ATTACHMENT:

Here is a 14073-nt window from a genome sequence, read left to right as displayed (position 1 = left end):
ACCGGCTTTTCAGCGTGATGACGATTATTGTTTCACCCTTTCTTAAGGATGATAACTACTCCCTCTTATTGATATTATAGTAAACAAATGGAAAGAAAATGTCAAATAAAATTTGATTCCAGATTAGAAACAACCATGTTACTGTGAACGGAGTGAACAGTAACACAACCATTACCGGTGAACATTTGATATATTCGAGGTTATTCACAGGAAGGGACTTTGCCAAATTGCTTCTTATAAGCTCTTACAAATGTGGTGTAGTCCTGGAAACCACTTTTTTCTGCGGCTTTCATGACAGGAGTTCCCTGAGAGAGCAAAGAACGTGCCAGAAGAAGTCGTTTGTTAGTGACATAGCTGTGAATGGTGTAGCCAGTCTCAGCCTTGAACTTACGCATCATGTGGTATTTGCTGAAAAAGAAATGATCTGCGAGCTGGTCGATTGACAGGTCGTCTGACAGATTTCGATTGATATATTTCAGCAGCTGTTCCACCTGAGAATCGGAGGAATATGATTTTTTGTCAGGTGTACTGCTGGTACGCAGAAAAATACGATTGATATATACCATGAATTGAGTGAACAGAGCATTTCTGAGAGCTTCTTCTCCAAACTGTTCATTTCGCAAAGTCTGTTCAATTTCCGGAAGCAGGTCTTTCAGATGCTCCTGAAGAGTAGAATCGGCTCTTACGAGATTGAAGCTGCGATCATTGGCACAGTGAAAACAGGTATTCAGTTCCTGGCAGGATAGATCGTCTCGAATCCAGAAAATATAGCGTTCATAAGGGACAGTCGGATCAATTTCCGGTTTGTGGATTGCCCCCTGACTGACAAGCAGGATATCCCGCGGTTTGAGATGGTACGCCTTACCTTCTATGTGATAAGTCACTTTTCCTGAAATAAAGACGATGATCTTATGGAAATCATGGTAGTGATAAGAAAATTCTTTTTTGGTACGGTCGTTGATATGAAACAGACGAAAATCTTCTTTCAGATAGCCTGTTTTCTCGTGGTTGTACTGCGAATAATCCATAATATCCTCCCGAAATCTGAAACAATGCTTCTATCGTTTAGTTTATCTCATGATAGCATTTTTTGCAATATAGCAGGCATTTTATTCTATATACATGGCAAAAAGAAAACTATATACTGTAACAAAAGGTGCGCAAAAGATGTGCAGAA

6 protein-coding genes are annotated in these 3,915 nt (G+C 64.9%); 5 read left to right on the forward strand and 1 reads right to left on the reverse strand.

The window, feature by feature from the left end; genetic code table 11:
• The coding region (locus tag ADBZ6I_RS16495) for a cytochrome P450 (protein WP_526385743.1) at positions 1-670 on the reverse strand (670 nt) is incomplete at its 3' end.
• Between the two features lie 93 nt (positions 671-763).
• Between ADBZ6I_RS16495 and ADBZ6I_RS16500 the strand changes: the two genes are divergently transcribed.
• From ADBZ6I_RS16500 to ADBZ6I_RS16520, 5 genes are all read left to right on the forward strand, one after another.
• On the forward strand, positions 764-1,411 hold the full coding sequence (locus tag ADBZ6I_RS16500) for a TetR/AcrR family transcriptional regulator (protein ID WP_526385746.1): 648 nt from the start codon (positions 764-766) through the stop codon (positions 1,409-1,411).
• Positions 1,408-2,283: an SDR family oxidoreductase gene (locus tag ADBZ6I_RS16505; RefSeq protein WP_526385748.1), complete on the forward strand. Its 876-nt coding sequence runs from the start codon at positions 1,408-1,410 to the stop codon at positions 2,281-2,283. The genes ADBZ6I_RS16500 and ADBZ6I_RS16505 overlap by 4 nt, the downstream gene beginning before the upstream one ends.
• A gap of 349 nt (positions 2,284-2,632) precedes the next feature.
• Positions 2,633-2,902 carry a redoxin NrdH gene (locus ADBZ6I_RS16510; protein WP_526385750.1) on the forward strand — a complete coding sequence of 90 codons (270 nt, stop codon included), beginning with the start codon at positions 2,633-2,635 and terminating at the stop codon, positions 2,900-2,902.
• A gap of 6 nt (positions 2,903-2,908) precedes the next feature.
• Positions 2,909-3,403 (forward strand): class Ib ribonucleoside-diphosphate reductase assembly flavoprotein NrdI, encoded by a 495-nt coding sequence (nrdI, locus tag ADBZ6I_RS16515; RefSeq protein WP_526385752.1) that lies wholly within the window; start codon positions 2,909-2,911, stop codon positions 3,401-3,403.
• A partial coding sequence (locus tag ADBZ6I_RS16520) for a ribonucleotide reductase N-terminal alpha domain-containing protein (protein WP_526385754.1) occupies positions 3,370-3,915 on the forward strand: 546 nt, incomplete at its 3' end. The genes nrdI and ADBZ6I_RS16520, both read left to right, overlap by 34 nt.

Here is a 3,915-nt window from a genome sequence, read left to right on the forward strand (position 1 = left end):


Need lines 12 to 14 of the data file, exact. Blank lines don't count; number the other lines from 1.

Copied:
• Positions 2,633-2,902 carry a redoxin NrdH gene (locus ADBZ6I_RS16510; protein WP_526385750.1) on the forward strand — a complete coding sequence of 90 codons (270 nt, stop codon included), beginning with the start codon at positions 2,633-2,635 and terminating at the stop codon, positions 2,900-2,902.
• A gap of 6 nt (positions 2,903-2,908) precedes the next feature.
• Positions 2,909-3,403 (forward strand): class Ib ribonucleoside-diphosphate reductase assembly flavoprotein NrdI, encoded by a 495-nt coding sequence (nrdI, locus tag ADBZ6I_RS16515; RefSeq protein WP_526385752.1) that lies wholly within the window; start codon positions 2,909-2,911, stop codon positions 3,401-3,403.